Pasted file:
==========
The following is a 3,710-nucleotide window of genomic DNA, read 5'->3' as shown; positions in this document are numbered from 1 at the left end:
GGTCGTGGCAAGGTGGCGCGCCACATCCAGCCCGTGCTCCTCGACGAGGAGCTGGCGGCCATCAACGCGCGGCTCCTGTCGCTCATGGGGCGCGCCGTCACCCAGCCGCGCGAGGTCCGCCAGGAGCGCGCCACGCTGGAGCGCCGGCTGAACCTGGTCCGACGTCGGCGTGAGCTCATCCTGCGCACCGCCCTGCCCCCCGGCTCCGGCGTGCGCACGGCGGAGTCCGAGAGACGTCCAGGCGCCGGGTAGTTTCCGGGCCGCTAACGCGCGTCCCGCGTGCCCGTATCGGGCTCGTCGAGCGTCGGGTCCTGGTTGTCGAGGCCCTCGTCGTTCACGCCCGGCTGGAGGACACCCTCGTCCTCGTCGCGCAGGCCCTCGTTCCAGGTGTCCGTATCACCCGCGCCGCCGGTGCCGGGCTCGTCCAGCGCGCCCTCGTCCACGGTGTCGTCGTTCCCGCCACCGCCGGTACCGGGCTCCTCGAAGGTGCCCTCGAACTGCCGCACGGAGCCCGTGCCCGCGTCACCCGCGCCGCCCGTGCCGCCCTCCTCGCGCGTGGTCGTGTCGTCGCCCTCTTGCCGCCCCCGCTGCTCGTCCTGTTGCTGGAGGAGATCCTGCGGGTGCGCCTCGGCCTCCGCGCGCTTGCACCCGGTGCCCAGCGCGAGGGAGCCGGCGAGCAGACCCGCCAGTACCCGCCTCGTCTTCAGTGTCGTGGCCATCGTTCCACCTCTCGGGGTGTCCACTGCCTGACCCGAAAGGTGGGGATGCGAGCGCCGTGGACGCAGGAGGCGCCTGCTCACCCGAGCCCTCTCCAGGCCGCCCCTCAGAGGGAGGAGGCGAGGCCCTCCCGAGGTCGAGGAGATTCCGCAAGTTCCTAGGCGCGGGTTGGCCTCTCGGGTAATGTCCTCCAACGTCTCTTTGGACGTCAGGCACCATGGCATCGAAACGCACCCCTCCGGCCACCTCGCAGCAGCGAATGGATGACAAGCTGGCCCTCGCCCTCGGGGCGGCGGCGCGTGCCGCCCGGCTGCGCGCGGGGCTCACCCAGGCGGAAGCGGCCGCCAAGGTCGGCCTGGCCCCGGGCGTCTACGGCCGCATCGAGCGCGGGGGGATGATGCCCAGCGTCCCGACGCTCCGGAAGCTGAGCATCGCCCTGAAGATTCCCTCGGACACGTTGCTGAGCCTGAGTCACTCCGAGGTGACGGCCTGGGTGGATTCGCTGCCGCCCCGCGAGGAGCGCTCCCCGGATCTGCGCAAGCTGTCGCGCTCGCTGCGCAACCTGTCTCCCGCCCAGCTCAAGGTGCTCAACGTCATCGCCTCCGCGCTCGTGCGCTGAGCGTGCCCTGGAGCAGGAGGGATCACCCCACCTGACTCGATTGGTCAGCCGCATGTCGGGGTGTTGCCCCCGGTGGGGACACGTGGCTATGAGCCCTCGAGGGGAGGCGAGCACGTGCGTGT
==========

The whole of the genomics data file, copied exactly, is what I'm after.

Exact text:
The following is a 3,710-nucleotide window of genomic DNA, read 5'->3' as shown; positions in this document are numbered from 1 at the left end:
GGTCGTGGCAAGGTGGCGCGCCACATCCAGCCCGTGCTCCTCGACGAGGAGCTGGCGGCCATCAACGCGCGGCTCCTGTCGCTCATGGGGCGCGCCGTCACCCAGCCGCGCGAGGTCCGCCAGGAGCGCGCCACGCTGGAGCGCCGGCTGAACCTGGTCCGACGTCGGCGTGAGCTCATCCTGCGCACCGCCCTGCCCCCCGGCTCCGGCGTGCGCACGGCGGAGTCCGAGAGACGTCCAGGCGCCGGGTAGTTTCCGGGCCGCTAACGCGCGTCCCGCGTGCCCGTATCGGGCTCGTCGAGCGTCGGGTCCTGGTTGTCGAGGCCCTCGTCGTTCACGCCCGGCTGGAGGACACCCTCGTCCTCGTCGCGCAGGCCCTCGTTCCAGGTGTCCGTATCACCCGCGCCGCCGGTGCCGGGCTCGTCCAGCGCGCCCTCGTCCACGGTGTCGTCGTTCCCGCCACCGCCGGTACCGGGCTCCTCGAAGGTGCCCTCGAACTGCCGCACGGAGCCCGTGCCCGCGTCACCCGCGCCGCCCGTGCCGCCCTCCTCGCGCGTGGTCGTGTCGTCGCCCTCTTGCCGCCCCCGCTGCTCGTCCTGTTGCTGGAGGAGATCCTGCGGGTGCGCCTCGGCCTCCGCGCGCTTGCACCCGGTGCCCAGCGCGAGGGAGCCGGCGAGCAGACCCGCCAGTACCCGCCTCGTCTTCAGTGTCGTGGCCATCGTTCCACCTCTCGGGGTGTCCACTGCCTGACCCGAAAGGTGGGGATGCGAGCGCCGTGGACGCAGGAGGCGCCTGCTCACCCGAGCCCTCTCCAGGCCGCCCCTCAGAGGGAGGAGGCGAGGCCCTCCCGAGGTCGAGGAGATTCCGCAAGTTCCTAGGCGCGGGTTGGCCTCTCGGGTAATGTCCTCCAACGTCTCTTTGGACGTCAGGCACCATGGCATCGAAACGCACCCCTCCGGCCACCTCGCAGCAGCGAATGGATGACAAGCTGGCCCTCGCCCTCGGGGCGGCGGCGCGTGCCGCCCGGCTGCGCGCGGGGCTCACCCAGGCGGAAGCGGCCGCCAAGGTCGGCCTGGCCCCGGGCGTCTACGGCCGCATCGAGCGCGGGGGGATGATGCCCAGCGTCCCGACGCTCCGGAAGCTGAGCATCGCCCTGAAGATTCCCTCGGACACGTTGCTGAGCCTGAGTCACTCCGAGGTGACGGCCTGGGTGGATTCGCTGCCGCCCCGCGAGGAGCGCTCCCCGGATCTGCGCAAGCTGTCGCGCTCGCTGCGCAACCTGTCTCCCGCCCAGCTCAAGGTGCTCAACGTCATCGCCTCCGCGCTCGTGCGCTGAGCGTGCCCTGGAGCAGGAGGGATCACCCCACCTGACTCGATTGGTCAGCCGCATGTCGGGGTGTTGCCCCCGGTGGGGACACGTGGCTATGAGCCCTCGAGGGGAGGCGAGCACGTGCGTGT